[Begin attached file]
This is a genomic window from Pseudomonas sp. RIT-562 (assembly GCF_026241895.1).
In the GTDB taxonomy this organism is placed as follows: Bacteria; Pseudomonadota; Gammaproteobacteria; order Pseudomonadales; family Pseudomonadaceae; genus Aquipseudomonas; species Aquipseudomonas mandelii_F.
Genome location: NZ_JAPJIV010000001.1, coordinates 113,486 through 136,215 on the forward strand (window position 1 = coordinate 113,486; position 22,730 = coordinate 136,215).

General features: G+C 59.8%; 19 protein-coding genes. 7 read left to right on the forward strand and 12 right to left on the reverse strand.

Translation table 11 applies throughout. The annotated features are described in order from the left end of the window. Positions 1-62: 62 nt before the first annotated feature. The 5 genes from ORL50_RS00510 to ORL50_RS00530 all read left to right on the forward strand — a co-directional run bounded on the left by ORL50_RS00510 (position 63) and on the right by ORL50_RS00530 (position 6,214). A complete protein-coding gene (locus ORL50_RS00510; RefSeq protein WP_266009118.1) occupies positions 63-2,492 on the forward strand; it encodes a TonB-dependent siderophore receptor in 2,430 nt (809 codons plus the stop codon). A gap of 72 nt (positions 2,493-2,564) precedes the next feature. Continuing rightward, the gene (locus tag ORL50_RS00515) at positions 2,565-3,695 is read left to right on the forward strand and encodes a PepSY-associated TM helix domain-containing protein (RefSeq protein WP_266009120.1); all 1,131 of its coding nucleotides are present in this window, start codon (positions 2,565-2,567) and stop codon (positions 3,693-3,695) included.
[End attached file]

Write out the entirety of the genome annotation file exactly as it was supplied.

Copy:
This is a genomic window from Pseudomonas sp. RIT-562 (assembly GCF_026241895.1).
In the GTDB taxonomy this organism is placed as follows: Bacteria; Pseudomonadota; Gammaproteobacteria; order Pseudomonadales; family Pseudomonadaceae; genus Aquipseudomonas; species Aquipseudomonas mandelii_F.
Genome location: NZ_JAPJIV010000001.1, coordinates 113,486 through 136,215 on the forward strand (window position 1 = coordinate 113,486; position 22,730 = coordinate 136,215).

General features: G+C 59.8%; 19 protein-coding genes. 7 read left to right on the forward strand and 12 right to left on the reverse strand.

Translation table 11 applies throughout. The annotated features are described in order from the left end of the window. Positions 1-62: 62 nt before the first annotated feature. The 5 genes from ORL50_RS00510 to ORL50_RS00530 all read left to right on the forward strand — a co-directional run bounded on the left by ORL50_RS00510 (position 63) and on the right by ORL50_RS00530 (position 6,214). A complete protein-coding gene (locus ORL50_RS00510; RefSeq protein WP_266009118.1) occupies positions 63-2,492 on the forward strand; it encodes a TonB-dependent siderophore receptor in 2,430 nt (809 codons plus the stop codon). A gap of 72 nt (positions 2,493-2,564) precedes the next feature. Continuing rightward, the gene (locus tag ORL50_RS00515) at positions 2,565-3,695 is read left to right on the forward strand and encodes a PepSY-associated TM helix domain-containing protein (RefSeq protein WP_266009120.1); all 1,131 of its coding nucleotides are present in this window, start codon (positions 2,565-2,567) and stop codon (positions 3,693-3,695) included.